https://www.readbyqxmd.com/read/28054369/love-is-like-oxygen-comment-on-doi-10-1002-bies-201600174
#10
Neil W Blackstone
No abstract text is available yet for this article.
January 5, 2017: BioEssays: News and Reviews in Molecular, Cellular and Developmental Biology
https://www.readbyqxmd.com/read/28052353/temporal-and-spatial-regulation-of-mrna-export-single-particle-rna-imaging-provides-new-tools-and-insights
#11
Stephanie Heinrich, Carina Patrizia Derrer, Azra Lari, Karsten Weis, Ben Montpetit
The transport of messenger RNAs (mRNAs) from the nucleus to cytoplasm is an essential step in the gene expression program of all eukaryotes. Recent technological advances in the areas of RNA-labeling, microscopy, and sequencing are leading to novel insights about mRNA biogenesis and export. This includes quantitative single molecule imaging (SMI) of RNA molecules in live cells, which is providing knowledge of the spatial and temporal dynamics of the export process. As this information becomes available, it leads to new questions, the reinterpretation of previous findings, and revised models of mRNA export...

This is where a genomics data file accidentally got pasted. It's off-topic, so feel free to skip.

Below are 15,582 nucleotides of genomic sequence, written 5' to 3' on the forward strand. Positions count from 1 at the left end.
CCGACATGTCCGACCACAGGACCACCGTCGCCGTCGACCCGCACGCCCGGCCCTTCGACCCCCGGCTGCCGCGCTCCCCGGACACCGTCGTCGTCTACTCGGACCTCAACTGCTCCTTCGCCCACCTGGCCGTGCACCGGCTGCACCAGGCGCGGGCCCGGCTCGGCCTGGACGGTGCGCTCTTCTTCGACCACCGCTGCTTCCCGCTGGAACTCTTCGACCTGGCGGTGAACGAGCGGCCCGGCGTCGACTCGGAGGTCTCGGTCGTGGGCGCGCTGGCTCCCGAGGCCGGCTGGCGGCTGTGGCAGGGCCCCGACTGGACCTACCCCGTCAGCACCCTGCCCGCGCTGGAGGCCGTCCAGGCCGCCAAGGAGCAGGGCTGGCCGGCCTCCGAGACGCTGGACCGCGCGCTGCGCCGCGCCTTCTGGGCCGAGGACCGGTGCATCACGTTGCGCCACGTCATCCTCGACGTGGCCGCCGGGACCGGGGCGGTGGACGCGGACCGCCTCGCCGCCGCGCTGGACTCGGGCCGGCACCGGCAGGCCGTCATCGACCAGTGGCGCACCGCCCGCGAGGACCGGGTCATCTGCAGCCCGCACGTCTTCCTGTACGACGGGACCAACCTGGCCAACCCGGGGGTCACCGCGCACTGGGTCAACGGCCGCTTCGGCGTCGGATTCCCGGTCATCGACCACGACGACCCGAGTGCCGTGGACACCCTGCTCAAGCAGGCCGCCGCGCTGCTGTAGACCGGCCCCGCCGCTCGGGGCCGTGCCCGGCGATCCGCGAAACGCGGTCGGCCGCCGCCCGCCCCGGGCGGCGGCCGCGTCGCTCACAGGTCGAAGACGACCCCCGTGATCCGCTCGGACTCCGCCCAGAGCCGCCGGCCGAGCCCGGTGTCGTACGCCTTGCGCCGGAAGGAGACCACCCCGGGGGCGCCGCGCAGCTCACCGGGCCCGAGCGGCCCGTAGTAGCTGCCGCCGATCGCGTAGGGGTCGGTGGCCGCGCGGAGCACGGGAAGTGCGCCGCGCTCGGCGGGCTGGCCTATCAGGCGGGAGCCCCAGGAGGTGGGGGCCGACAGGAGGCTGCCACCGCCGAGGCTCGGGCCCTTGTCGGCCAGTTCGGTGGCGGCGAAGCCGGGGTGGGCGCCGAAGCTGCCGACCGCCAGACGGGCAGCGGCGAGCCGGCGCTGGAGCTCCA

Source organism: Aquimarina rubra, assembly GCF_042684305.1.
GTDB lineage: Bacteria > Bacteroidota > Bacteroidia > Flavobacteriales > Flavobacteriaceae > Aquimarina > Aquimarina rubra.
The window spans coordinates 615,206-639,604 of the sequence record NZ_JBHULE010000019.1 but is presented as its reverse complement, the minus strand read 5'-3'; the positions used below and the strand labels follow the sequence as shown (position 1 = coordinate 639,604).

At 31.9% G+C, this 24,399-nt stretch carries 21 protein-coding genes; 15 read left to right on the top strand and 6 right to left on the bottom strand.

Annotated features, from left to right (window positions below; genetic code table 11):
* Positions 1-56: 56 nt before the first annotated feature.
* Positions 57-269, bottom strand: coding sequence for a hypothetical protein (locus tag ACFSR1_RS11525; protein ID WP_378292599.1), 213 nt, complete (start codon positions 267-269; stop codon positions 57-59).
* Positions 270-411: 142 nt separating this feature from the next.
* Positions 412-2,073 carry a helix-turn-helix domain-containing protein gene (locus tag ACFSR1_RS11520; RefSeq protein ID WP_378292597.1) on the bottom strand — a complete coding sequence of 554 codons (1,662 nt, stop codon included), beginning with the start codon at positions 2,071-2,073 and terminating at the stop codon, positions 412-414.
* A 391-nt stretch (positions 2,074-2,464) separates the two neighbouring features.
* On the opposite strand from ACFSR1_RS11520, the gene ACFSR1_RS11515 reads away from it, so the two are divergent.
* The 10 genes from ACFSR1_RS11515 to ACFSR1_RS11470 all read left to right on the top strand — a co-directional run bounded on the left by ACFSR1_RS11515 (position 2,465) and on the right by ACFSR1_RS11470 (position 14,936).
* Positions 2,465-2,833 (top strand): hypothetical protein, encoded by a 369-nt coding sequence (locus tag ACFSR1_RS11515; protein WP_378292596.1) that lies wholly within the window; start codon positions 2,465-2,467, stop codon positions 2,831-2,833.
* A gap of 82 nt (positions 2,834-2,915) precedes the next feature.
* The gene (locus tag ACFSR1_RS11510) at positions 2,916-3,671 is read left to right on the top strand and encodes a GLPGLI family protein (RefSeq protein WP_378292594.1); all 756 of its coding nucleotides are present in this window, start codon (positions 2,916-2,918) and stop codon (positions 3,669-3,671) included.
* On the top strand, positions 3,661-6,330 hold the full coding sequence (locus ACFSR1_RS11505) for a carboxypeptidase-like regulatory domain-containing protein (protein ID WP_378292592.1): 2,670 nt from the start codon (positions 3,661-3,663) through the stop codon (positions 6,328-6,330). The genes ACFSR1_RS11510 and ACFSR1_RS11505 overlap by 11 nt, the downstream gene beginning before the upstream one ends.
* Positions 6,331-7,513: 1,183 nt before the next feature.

January 4, 2017: BioEssays: News and Reviews in Molecular, Cellular and Developmental Biology
https://www.readbyqxmd.com/read/28052345/open-complex-dna-scrunching-a-key-to-transcription-start-site-selection-and-promoter-escape
#12
Jared T Winkelman, Richard L Gourse